• Antigenic determinants on chicken riboflavin carrier protein. A study with monoclonal antibodies

      N Kuzhandhai Velu Anjali A Karande P R Adiga

      More Details Abstract Fulltext PDF

      Monoclonal antibodies raised against chicken egg white riboflavin carrier protein were classified into seven categories each recognizing a distinct epitope. Of these, six were directed against conformation dependent epitopes and one to a sequential epitope. The roles of lysine residues and the post-translationally attached phosphate and oligosaccharide moieties in the antigenicity of riboflavin carrier protein recognized by the monoclonal antibodies were investigated. The binding region of three monoclonal antibodies could be located within the 87–219 amino acid sequence of the protein and one antibody among these recognized a sequence of 182–204 amino acid residues. All the monoclonal antibodies were able to recognize riboflavin carrier proteins present in the sera of pregnant rats, cows and humans indicating that the epitopes to which they are directed are conserved through evolution from chicken to the human.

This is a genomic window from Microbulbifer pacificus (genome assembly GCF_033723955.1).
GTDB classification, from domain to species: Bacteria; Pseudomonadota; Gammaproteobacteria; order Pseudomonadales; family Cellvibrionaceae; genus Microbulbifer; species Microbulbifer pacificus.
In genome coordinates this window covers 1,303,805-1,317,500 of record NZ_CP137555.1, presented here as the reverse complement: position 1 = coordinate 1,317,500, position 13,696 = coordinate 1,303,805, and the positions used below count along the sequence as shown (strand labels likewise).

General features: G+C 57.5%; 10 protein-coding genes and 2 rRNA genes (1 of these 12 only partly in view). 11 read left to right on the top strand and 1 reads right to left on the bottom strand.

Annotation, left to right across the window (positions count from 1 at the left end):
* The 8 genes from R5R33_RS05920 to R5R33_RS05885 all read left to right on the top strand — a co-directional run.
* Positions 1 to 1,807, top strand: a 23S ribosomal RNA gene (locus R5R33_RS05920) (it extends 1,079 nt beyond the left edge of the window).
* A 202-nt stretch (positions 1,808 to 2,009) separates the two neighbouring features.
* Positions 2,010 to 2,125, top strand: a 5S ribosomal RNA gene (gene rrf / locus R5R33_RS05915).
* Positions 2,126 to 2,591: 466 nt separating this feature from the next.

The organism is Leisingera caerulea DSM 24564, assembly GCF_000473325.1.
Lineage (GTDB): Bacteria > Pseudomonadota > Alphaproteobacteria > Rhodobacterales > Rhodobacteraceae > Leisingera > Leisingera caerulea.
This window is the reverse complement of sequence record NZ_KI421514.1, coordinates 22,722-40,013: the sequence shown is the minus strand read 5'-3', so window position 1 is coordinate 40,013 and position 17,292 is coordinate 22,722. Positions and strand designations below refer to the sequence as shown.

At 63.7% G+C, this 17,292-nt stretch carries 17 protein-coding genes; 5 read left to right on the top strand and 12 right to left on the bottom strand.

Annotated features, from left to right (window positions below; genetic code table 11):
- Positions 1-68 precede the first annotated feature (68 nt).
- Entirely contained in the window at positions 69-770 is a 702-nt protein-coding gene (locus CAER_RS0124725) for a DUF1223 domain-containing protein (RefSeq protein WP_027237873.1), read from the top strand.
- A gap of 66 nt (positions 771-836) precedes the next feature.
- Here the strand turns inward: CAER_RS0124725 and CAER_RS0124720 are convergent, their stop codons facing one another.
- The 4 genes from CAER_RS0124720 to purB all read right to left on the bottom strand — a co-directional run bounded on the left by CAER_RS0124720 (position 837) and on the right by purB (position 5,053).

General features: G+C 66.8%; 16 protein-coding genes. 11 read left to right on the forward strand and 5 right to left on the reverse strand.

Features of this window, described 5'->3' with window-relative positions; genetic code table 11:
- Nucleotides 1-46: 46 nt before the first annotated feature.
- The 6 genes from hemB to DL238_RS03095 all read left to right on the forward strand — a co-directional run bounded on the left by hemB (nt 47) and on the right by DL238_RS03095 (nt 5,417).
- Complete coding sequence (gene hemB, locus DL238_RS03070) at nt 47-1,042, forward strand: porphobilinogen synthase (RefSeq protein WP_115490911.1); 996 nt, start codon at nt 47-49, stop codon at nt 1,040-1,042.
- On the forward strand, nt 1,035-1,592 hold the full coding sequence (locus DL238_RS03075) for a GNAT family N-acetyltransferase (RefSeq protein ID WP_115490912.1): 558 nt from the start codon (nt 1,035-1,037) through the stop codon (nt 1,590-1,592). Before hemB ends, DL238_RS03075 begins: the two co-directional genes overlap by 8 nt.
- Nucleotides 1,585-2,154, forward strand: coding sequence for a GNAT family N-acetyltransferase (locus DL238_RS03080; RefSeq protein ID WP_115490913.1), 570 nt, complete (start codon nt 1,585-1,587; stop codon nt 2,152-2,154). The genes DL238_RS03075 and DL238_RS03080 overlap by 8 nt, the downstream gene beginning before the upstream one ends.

• Journal of Biosciences | News

      Forthcoming Special issue.

    • To trigger further research on plant mitochondria, the Journal of Biosciences is bringing out a special issue titled "Plant Mitochondria: Properties and Interactions with Other Organelles".

      Plant mitochondria are quite distinct and have unique features, such as a cyanide-insensitive alternate pathway. They also interact with chloroplasts to optimize photosynthetic carbon assimilation.

      Submissions are welcome until 30 July 2023. The contributions can be original articles, short communications, reviews, or mini-reviews on any topic related to plant mitochondria.

      Authors can submit their articles online at https://www.editorialmanager.com/jbsc/default2.aspx

      Posted on April 12, 2023
    • Editorial Note on Continuous Article Publication

      Posted on July 25, 2019

      Click here for Editorial Note on CAP Mode

© 2022-2023 Indian Academy of Sciences, Bengaluru.